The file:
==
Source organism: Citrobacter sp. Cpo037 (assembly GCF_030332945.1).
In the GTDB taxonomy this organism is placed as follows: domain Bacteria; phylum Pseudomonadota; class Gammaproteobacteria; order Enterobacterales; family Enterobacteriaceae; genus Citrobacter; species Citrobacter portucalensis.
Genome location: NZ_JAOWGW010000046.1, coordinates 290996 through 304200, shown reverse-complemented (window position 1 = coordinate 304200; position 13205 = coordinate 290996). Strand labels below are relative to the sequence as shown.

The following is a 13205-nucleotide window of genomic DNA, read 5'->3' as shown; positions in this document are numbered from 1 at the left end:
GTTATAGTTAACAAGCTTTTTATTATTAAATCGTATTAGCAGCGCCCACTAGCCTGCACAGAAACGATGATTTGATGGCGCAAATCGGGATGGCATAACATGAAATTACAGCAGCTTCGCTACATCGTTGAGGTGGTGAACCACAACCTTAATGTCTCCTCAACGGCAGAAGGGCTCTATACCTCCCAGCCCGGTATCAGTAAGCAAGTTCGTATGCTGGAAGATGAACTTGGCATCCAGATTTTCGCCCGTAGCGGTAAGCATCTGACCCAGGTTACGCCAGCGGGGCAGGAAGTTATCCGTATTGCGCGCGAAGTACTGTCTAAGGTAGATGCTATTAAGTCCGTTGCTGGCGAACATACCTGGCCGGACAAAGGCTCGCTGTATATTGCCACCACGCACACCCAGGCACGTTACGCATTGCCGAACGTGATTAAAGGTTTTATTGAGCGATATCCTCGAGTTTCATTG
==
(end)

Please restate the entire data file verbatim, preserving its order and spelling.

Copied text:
Source organism: Citrobacter sp. Cpo037 (assembly GCF_030332945.1).
In the GTDB taxonomy this organism is placed as follows: domain Bacteria; phylum Pseudomonadota; class Gammaproteobacteria; order Enterobacterales; family Enterobacteriaceae; genus Citrobacter; species Citrobacter portucalensis.
Genome location: NZ_JAOWGW010000046.1, coordinates 290996 through 304200, shown reverse-complemented (window position 1 = coordinate 304200; position 13205 = coordinate 290996). Strand labels below are relative to the sequence as shown.

The following is a 13205-nucleotide window of genomic DNA, read 5'->3' as shown; positions in this document are numbered from 1 at the left end:
GTTATAGTTAACAAGCTTTTTATTATTAAATCGTATTAGCAGCGCCCACTAGCCTGCACAGAAACGATGATTTGATGGCGCAAATCGGGATGGCATAACATGAAATTACAGCAGCTTCGCTACATCGTTGAGGTGGTGAACCACAACCTTAATGTCTCCTCAACGGCAGAAGGGCTCTATACCTCCCAGCCCGGTATCAGTAAGCAAGTTCGTATGCTGGAAGATGAACTTGGCATCCAGATTTTCGCCCGTAGCGGTAAGCATCTGACCCAGGTTACGCCAGCGGGGCAGGAAGTTATCCGTATTGCGCGCGAAGTACTGTCTAAGGTAGATGCTATTAAGTCCGTTGCTGGCGAACATACCTGGCCGGACAAAGGCTCGCTGTATATTGCCACCACGCACACCCAGGCACGTTACGCATTGCCGAACGTGATTAAAGGTTTTATTGAGCGATATCCTCGAGTTTCATTG